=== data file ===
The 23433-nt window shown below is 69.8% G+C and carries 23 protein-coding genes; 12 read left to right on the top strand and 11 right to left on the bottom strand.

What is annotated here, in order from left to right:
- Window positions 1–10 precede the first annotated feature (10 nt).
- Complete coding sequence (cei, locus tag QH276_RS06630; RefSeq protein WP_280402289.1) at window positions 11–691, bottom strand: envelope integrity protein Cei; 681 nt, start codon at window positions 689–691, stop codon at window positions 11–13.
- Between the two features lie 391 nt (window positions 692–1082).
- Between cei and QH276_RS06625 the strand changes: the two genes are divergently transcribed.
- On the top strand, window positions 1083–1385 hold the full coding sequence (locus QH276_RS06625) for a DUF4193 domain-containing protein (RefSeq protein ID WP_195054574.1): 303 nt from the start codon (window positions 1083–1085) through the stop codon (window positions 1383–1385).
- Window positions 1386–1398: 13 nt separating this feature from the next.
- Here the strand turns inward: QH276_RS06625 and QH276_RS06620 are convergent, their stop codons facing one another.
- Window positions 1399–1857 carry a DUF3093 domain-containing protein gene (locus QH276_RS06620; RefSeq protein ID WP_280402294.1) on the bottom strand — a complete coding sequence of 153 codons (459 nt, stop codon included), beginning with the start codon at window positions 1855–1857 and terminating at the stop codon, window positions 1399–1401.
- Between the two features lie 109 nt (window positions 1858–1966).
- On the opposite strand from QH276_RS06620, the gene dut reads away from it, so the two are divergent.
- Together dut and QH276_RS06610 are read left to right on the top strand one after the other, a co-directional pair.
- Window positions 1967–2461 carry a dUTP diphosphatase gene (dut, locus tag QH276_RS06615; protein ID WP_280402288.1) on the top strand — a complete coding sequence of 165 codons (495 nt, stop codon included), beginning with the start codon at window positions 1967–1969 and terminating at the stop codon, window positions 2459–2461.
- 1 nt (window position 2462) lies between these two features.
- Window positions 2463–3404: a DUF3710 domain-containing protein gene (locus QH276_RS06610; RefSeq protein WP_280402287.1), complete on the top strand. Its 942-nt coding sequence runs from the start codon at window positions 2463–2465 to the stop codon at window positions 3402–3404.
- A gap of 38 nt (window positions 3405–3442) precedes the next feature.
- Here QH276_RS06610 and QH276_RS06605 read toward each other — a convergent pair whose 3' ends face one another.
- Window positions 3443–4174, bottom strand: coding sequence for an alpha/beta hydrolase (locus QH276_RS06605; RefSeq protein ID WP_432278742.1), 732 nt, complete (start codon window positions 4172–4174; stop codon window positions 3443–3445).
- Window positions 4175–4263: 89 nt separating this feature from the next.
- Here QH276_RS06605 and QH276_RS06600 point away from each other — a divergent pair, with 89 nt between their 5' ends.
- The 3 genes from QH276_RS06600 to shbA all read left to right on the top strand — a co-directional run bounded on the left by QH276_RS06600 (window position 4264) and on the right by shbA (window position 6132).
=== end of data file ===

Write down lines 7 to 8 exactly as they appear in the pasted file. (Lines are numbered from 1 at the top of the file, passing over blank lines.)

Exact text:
- On the top strand, window positions 1083–1385 hold the full coding sequence (locus QH276_RS06625) for a DUF4193 domain-containing protein (RefSeq protein ID WP_195054574.1): 303 nt from the start codon (window positions 1083–1085) through the stop codon (window positions 1383–1385).
- Window positions 1386–1398: 13 nt separating this feature from the next.